Generally, the vapor control spout of this invention attaches to a standard nozzle having the necessary valves and handle for operating the valves in a manner well known in the art, the spout having means for evacuating the vapor from the vehicle tank and mixing it with air as the tank is filled. The spout includes a curved tube having one end attached to the output end of the nozzle, the other end designed to extend into the mouth of the vehicle tank. The tube extends through a housing, the rearward end of the housing being in sealing engagement with the outer surface of the tube, the wall of the housing and the wall of the tube defining a vapor receiving cavity or chamber therebetween. The forward end of the housing is attached to the tube by means of a sleeve having a vapor receiving openings therein which communicate with the vapor receiving chamber. The housing has an outlet port that communicates with the cavity and which receives a fitting for a vapor conduit. The sleeve fits loosely in the mouth of the vehicle tank fill tube whereby vapor from the tank and air from outside the tank are drawn by means of a vacuum pump, or the like, into the vapor receiving cavity and out the vapor conduit.

In accordance with the unique construction of the vapor control spout of this invention, the housing is held in place at one end by the wedging action of the sleeve on the curved tube and at the other end by a locking pin, thereby providing a spout adapter that is easy to install and yet of sound construction.

Thus, it is the general object of this invention to provide a spout adapter for the control of gasoline vapor which will fit a standard gasoline nozzle, which provides loose engagement of the adapter with the fill tube of the vehicle tank for the evacuation of vapor from the tank mixed with air from outside the tank, and which is uniquely simple and yet sound in construction, and easy to install.

These and other objects of the invention will become apparent from the drawings and detailed description to follow.

DESCRIPTION OF THE DRAWINGS

FIG. 1 is a side elevation view of the vapor control spout adapter of this invention as shown attached to a standard gasoline nozzle;

FIG. 2 is a section view of the nozzle adapter portion of FIG. 1;

FIG. 3 is an enlarged view in section taken generally along the line 3--3 of FIG. 2;

FIG. 4 is an enlarged view in section taken generally along the line 4--4 of FIG. 2;

FIG. 5 is an enlarged sectional view of the housing portion of the nozzle adapter of FIG. 1;

FIG. 6 is a side elevation view of the lock pin for locking the rearward portion of the housing to the spout tube; and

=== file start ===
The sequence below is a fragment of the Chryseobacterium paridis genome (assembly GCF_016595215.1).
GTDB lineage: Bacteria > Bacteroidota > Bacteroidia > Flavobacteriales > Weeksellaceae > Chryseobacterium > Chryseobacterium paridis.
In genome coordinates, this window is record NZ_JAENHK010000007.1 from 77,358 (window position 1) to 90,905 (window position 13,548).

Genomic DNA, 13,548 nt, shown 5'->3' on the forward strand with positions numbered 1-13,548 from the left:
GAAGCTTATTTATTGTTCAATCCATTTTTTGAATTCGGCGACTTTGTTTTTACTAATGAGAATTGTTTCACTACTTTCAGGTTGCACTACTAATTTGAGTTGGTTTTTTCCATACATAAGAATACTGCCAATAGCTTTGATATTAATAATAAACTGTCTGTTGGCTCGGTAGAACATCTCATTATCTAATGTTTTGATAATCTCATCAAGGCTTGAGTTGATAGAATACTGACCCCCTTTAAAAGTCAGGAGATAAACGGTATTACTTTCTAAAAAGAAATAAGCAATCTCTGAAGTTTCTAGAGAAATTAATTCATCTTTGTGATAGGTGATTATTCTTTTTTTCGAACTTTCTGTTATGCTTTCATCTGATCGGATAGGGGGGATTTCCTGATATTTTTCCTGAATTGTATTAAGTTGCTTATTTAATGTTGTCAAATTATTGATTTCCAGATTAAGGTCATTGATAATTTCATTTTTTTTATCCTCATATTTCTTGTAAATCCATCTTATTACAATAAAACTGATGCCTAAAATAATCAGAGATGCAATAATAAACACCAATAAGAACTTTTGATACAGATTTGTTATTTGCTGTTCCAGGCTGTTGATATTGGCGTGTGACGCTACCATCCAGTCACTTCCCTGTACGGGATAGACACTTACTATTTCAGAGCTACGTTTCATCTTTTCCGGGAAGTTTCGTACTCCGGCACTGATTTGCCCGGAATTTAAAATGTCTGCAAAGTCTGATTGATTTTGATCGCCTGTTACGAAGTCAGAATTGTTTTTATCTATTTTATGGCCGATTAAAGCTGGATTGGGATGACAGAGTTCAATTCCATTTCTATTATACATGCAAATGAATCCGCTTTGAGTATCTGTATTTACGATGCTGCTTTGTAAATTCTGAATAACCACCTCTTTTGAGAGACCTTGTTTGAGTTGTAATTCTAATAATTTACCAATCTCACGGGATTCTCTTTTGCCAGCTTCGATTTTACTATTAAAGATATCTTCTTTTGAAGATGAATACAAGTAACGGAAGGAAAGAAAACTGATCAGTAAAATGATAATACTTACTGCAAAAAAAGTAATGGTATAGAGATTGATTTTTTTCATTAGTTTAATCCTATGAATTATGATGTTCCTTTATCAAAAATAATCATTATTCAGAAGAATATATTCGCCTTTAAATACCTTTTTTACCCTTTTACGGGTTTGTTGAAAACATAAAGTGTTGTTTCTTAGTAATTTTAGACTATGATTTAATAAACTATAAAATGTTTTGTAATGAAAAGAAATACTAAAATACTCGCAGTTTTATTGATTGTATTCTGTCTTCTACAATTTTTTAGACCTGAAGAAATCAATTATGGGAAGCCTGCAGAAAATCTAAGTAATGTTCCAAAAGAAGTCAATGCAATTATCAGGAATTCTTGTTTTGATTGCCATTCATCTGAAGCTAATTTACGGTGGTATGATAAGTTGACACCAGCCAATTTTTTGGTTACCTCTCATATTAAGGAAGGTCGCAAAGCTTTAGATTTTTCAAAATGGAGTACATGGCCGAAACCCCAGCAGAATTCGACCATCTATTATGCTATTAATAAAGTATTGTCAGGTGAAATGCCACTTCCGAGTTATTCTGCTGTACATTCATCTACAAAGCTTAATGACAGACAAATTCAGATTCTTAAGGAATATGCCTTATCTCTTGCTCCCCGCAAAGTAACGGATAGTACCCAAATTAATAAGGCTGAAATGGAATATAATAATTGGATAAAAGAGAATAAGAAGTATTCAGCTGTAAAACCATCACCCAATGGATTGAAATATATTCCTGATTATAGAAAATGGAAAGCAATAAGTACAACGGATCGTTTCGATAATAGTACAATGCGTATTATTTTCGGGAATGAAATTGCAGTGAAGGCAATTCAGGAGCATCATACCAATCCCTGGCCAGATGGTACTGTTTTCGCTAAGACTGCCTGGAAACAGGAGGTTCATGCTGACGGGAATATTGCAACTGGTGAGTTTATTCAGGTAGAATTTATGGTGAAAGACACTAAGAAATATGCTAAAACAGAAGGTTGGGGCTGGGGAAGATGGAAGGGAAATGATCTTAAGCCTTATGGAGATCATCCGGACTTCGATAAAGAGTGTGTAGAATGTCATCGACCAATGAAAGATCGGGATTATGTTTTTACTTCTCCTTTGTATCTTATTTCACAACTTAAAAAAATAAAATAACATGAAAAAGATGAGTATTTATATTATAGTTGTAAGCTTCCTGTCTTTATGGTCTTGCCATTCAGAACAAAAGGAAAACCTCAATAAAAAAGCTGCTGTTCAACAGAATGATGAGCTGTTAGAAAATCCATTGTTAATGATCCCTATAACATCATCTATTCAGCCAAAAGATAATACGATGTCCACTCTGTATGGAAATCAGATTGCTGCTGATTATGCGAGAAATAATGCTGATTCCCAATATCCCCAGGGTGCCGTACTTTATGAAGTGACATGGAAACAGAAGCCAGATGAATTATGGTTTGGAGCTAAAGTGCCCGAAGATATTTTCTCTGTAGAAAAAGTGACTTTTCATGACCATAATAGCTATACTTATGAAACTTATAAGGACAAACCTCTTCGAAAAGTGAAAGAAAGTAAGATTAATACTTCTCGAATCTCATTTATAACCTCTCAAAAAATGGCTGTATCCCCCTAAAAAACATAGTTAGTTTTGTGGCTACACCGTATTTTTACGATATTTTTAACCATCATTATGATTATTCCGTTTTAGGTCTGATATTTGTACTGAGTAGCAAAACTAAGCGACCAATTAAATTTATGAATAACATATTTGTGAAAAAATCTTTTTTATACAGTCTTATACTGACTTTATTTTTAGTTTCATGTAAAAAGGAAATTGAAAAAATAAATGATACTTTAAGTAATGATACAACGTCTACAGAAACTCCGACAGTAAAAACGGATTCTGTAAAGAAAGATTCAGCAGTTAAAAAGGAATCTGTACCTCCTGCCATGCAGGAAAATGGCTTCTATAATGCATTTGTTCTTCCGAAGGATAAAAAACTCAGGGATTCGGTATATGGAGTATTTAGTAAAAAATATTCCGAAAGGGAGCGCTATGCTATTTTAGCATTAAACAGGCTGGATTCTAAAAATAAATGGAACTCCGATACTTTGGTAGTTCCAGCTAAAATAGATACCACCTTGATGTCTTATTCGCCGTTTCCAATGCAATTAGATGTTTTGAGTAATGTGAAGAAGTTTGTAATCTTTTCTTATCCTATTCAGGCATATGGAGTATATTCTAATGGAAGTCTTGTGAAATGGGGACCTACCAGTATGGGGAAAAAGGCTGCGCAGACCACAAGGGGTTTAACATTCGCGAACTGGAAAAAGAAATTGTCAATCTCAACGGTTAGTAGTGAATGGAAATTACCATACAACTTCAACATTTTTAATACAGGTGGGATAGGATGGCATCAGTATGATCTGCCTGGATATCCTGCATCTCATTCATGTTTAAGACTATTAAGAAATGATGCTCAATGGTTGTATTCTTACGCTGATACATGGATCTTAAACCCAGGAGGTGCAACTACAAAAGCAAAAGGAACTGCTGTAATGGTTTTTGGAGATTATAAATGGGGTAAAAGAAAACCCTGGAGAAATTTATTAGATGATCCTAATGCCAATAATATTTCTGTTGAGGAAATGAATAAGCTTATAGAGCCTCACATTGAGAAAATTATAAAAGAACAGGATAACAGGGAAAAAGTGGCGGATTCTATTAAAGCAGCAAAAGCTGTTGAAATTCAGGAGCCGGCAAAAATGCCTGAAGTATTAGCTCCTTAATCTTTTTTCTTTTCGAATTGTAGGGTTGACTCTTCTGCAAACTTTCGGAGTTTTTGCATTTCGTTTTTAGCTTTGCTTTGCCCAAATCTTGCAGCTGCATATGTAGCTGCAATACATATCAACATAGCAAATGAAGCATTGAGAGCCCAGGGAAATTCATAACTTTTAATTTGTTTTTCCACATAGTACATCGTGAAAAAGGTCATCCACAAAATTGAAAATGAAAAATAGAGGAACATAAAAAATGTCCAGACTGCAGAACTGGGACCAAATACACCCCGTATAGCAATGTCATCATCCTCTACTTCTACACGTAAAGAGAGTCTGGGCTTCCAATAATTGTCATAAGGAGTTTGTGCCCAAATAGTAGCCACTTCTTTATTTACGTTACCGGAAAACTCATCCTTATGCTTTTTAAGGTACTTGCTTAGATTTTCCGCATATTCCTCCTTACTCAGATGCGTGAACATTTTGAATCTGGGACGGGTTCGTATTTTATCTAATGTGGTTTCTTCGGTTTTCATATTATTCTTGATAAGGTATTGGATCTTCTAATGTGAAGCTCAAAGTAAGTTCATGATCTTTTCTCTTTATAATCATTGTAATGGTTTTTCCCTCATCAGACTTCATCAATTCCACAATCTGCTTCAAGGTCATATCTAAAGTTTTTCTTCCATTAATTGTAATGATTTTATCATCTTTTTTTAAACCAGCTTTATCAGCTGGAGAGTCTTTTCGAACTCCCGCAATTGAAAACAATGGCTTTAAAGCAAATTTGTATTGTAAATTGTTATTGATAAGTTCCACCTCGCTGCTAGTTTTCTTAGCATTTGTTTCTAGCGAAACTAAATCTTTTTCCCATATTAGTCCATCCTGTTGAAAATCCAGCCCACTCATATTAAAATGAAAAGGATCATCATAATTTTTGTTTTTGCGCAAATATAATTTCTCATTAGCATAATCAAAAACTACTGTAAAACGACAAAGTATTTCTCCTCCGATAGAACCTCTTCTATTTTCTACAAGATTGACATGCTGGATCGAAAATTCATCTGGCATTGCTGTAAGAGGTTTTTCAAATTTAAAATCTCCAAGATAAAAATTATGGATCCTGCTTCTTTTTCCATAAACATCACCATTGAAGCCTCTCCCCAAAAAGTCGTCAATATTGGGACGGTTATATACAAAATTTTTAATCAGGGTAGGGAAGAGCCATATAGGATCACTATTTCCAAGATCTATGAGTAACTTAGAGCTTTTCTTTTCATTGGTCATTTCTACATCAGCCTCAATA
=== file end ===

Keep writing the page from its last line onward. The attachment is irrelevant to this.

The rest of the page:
FIG. 7 is an enlarged view in section taken generally along the line 7--7 of FIG. 6.

DETAILED DESCRIPTION OF A PREFERRED EMBODIMENT

In the drawing there is shown a spout adapter 10 of this invention attached to a standard gasoline nozzle 11 including appropriate valve and valve levers for the dispensing of gasoline. A hose 12 at the input of the nozzle feeds gasoline from an appropriate pump and to an outlet end 14 when the nozzle is operated in a manner to open the appropriate valves therein, all of which is well known in the art. That portion of FIG. 1 behind the line 16 represents a nozzle of a type commonly known, and therefore the details of the nozzle need not be described.

The spout adapter 10 attaches to the outlet 14 and includes a curved, rigid tube 20 having an externally threaded rearward end 21 which is attached to the outlet 14 of the nozzle 11 by means of a standard coupling 22. The coupling 22 is actually part of the nozzle 11 and is of a type for attaching a conventional spout, of a type commonly known in the art, without a vapor control capability. Such commonly known spouts are very similar to the tube 20 itself. Thus, the coupling 22 includes a sleeve 25 having a threaded portion that engages the threaded end 21 of the tube 20 and a portion that extends within the outlet of the nozzle 11. The sleeve 25 has an annular shoulder 30. A threaded ring 31 screws onto the threaded outlet of the nozzle 11 and has a shoulder 32 which engages the shoulder 30 to secure the sleeve 25 in place. The forward or outlet end of the tube 20 is adapted to extend into the fill tube 33 of a vehicle tank.

A rigid housing 35 fits about the tube 20 at the location of the curved portion of the tube, the housing 35 having a rearward opening 36, a forward internally threaded opening 37, and an internally threaded vapor outlet port 38. The opening 36 has an annular groove 40 that receives an O-ring 41 which acts in sealing engagement with the outer wall of the tube 20 near the nozzle outlet. Just forward of the groove 40 is a hole 42 extending transversely through the housing 35, the hole extending partially into the opening 36. The tube 20 has a transverse groove or recess 43 aligned with the hole 42, and a lock pin 45 extends through the hole 42 with the central portion of the pin extending downwardly into the groove 43 to firmly lock the housing 35 onto the tube 20.